Pruning a leggy rose bush

Val Bourne / 24 July 2018

Gardening expert Val Bourne advises on how to prune a leggy rose to encourage bushier growth.



Question

My rose bush is tall and leggy, with barely any side shoots. How should I prune it to encourage bushier growth?

Answer

Rose pruning regenerates roses and keeps them vigorous and compact, so this rose probably needs a good prune. It needs be done ever year when the rose is dormant. Choose a clement day in January or February and use sharp secateurs such as Felco number 6. Different types of roses are pruned in different ways. You can take the stems of hybrid tea roses down to 6 inches in height. Floribundas are pruned to 18 inches and shrub roses, including David Austin's English roses, have one third of their stem removed. Take out the three D’s, diseased, dying and damaged wood, at the same time. Brown stems are easy to spot in winter. Open the rosebush up to form a cup shape, leaving 5 to 6 stems intact so that air can flow through the middle. This lessens the chance of fungal disease. Once the leaves begin to appear in April, feed your rose. Vitax Q4 is excellent and easier to apply than well-rotted manure.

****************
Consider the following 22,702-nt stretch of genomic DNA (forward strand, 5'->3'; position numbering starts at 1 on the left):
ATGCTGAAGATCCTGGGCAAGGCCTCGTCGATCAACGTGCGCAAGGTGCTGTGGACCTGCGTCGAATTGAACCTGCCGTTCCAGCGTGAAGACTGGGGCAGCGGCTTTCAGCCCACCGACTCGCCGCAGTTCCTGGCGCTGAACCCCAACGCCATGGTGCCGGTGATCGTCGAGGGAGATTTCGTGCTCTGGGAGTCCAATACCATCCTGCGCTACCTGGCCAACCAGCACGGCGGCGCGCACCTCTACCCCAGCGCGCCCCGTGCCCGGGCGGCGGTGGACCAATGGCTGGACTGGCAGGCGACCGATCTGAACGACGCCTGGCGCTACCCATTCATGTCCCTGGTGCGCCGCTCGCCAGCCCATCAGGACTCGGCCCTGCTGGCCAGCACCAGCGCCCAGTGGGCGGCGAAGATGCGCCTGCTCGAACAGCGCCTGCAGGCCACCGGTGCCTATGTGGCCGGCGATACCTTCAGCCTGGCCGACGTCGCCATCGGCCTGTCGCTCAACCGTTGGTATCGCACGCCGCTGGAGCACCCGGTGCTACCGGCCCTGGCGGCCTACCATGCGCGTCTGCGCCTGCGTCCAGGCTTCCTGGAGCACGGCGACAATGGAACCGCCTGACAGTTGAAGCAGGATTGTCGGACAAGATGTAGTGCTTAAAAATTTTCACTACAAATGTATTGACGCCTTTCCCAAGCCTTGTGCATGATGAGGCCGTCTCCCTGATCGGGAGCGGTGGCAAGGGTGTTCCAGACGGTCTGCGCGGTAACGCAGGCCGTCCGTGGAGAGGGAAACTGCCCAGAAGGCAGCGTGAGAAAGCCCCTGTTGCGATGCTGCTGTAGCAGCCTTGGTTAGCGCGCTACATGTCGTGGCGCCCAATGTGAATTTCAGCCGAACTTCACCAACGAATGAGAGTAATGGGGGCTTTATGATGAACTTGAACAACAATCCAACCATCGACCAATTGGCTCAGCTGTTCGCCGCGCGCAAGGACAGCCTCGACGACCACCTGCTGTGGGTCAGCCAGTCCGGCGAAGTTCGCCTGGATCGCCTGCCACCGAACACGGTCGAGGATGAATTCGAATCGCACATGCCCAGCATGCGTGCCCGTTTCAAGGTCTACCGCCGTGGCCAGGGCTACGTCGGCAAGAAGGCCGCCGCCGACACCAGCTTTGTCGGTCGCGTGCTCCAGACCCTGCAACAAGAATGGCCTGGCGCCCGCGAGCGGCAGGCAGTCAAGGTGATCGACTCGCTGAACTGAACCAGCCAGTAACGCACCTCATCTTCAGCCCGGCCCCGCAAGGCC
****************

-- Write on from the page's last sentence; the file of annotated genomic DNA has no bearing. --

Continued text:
If it's still leggy and sparse next year, it may be a poor variety, or it may be a growing in too much shade. Dig up your rose in either case and plant a new rose in a different position. Opt for a bare root rose, because these are cheaper and easier to establish. If you're not sure what to plant contact a good rose grower such as Peter Beales ( www.peterbeales.co.uk) and ask them for advice. Modern roses are often healthier than old-fashioned heritage varieties, so do take their advice.

Try 12 issues of Saga Magazine for just £12

Subscribe today for just £12 for 12 issues...



The opinions expressed are those of the author and are not held by Saga unless specifically stated.

The material is for general information only and does not constitute investment, tax, legal, medical or other form of advice. You should not rely on this information to make (or refrain from making) any decisions. Always obtain independent, professional advice for your own particular situation.